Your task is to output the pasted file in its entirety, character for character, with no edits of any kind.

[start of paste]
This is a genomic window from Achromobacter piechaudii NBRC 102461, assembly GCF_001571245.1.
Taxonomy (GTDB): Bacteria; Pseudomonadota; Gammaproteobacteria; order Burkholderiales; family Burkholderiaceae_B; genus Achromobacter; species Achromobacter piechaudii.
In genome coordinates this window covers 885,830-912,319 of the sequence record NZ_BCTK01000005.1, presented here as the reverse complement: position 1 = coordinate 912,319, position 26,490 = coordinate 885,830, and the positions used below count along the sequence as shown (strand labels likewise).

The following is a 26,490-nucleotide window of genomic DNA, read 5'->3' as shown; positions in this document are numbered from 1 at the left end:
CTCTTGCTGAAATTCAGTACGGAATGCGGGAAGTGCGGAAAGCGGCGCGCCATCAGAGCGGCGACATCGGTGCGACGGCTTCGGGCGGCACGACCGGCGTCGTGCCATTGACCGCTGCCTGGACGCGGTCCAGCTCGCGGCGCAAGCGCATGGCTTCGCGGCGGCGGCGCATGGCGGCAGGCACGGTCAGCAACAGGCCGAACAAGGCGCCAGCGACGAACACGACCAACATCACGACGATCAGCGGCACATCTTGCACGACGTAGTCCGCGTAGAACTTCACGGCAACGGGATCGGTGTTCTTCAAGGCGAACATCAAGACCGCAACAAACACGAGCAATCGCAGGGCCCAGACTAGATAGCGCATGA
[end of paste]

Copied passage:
This is a genomic window from Achromobacter piechaudii NBRC 102461, assembly GCF_001571245.1.
Taxonomy (GTDB): Bacteria; Pseudomonadota; Gammaproteobacteria; order Burkholderiales; family Burkholderiaceae_B; genus Achromobacter; species Achromobacter piechaudii.
In genome coordinates this window covers 885,830-912,319 of the sequence record NZ_BCTK01000005.1, presented here as the reverse complement: position 1 = coordinate 912,319, position 26,490 = coordinate 885,830, and the positions used below count along the sequence as shown (strand labels likewise).

The following is a 26,490-nucleotide window of genomic DNA, read 5'->3' as shown; positions in this document are numbered from 1 at the left end:
CTCTTGCTGAAATTCAGTACGGAATGCGGGAAGTGCGGAAAGCGGCGCGCCATCAGAGCGGCGACATCGGTGCGACGGCTTCGGGCGGCACGACCGGCGTCGTGCCATTGACCGCTGCCTGGACGCGGTCCAGCTCGCGGCGCAAGCGCATGGCTTCGCGGCGGCGGCGCATGGCGGCAGGCACGGTCAGCAACAGGCCGAACAAGGCGCCAGCGACGAACACGACCAACATCACGACGATCAGCGGCACATCTTGCACGACGTAGTCCGCGTAGAACTTCACGGCAACGGGATCGGTGTTCTTCAAGGCGAACATCAAGACCGCAACAAACACGAGCAATCGCAGGGCCCAGACTAGATAGCGCATGA